What have we learned as marketers from the COVID-19 pandemic?
If you want to know our thoughts on marketing during the pandemic, then check out what we think here: Marketing During COVID-19.
We all know that the pandemic has put severe strain on society and all sectors of business. Whether that is a huge drop/no sales or a massive uplift – the likelihood for many online retailers. From a marketing point of view, it’s put a lot of strain on the industry as well.
Campaigns were been cancelled as they were not COVID-19 appropriate, advertising spend was scaled back or completely cut and essentially all the plans for 2020 year to date had to be thrown out the window.
That does not mean however, that there are not a lot of lessons that we can learn from this experience. Lessons that will benefit us in the long term.
We should not chalk this period up as an anomaly. Instead, we should ask ourselves, What have we learned?
After today’s announcement that pubs can reopen on the 4th July. I took to Twitter to get the lay of the land. And there was a barrage of anti-Whetherspoons tweets being levelled out:
People don’t forget bad behaviour. The backlash lobbied at Whetherspoons in my opinion was deserved and while I don’t know the ins and outs of the companies finances – as business owners, there was a duty of care. But like the people that were caught flouting the social distancing rules, the impression given off by these businesses is that they think they’re special and therefore immune to the wrath of the public.
I don’t believe that people will boycott Whetherspoons, ultimately people are reliant on the hours that they offer but at the same time – would going to a Whetherspoons now make me feel a bit icky. Yep. Does it jar with my personal values – 100%. Would it be my pub of choice? No.
“Many bricks-and-mortar businesses will have been tempted to stay open for as long as possible to maximise their profits and make the inevitable period of difficulty more manageable, but across the board, businesses closed because they knew the health of their customers and communities was much more important. And that has been remembered and appreciated. Wetherspoons now faces an uphill battle to show they really are the pub chain of the people—since it was those people they appeared to be willing to put at risk.” (1)
WHAT DID OTHER BRANDS DO:
Taking the pandemic as an opportunity to help and support the community rather than ‘take’ from them. That feeling of ‘we are in it together’ really rung out with gin distilleries switching to produce hand sanitiser and brands like NIKE producing PPE ranges. Gift retailers took to producing letterbox gifts and experience gifts so that loved ones still felt connected to one another.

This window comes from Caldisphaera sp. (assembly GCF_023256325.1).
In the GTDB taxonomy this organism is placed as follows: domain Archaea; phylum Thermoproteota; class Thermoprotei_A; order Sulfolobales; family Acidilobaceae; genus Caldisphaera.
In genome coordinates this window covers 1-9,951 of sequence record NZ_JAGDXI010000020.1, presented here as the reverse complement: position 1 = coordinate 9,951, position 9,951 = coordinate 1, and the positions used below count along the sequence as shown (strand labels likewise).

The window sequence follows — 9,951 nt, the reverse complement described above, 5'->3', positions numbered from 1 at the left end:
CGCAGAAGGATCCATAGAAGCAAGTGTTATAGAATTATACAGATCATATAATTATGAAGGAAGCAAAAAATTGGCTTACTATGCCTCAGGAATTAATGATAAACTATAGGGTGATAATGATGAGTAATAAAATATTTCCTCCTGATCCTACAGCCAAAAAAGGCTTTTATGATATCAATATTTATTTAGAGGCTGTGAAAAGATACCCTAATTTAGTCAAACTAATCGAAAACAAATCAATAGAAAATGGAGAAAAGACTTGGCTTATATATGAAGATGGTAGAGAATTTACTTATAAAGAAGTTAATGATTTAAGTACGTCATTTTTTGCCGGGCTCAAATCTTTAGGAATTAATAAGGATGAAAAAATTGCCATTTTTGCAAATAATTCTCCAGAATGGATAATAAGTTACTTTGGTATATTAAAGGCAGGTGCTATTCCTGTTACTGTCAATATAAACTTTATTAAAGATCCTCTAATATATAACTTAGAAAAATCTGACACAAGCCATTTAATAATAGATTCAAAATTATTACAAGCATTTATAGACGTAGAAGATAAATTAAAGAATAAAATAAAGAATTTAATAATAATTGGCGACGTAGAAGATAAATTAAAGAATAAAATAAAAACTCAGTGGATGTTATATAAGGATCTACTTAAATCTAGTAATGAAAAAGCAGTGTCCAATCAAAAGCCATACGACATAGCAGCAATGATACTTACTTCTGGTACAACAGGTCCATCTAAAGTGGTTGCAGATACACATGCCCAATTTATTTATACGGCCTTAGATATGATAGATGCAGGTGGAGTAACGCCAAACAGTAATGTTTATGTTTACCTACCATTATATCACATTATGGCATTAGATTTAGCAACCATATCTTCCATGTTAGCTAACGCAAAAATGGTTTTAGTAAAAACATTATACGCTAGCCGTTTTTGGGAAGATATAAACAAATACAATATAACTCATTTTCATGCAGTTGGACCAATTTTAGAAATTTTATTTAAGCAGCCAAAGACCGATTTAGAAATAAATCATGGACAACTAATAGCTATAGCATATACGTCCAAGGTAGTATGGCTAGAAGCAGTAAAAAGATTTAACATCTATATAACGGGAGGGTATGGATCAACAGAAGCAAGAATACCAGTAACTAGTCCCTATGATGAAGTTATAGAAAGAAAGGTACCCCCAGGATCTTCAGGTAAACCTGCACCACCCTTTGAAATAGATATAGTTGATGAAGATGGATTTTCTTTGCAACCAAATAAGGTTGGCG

COMMUNICATION WAS KEY:
We were in unprecedented times and we still are. Consumers wanted to know what was going on and they wanted to be kept informed. I actually valued the daily briefings from the government and while my respect for the government itself tipped post the Dominic Cummings scandal – I appreciated knowing what was going on.
The brands that have done this really well have been those that were brave and that combined clarity and sympathy in their messaging. You have to be connected, to manage the communities you’re a part of. It’s really important not to hide: be with the people that matter to your business during a time of uncertainty.
The crisis has proved the importance of culture within your business as well. It wasn’t just your consumers facing the pandemic but also the people that worked for you too. The value of culture is clear to see. Many businesses have invested a lot of time in culture since the lockdown. With some offering company wide quizzes on a Friday, CEOs offering weekly updates to employees, ‘care packages’ were sent to team members. I particularly appreciated this. I enjoyed and valued the fact that I wasn’t a number but in a fact an important part of the business. I was remembered.
Put simply, businesses with strong cultures have more trust, better collaboration and higher levels of motivation. These things are essential at a time like this.
- THINK about the future impact of your actions. If you pull back on spend – is it the right thing to do and are you just being reactive?
- COMMUNICATE authentically with your consumers and the people who work for you and you’ll have advocates for life.
- DIVERSIFY and be agile enough to try new things. The pandemic inspired a new wave of entrepreneurial thinking. Don’t let that slip away just because normality is starting to resume.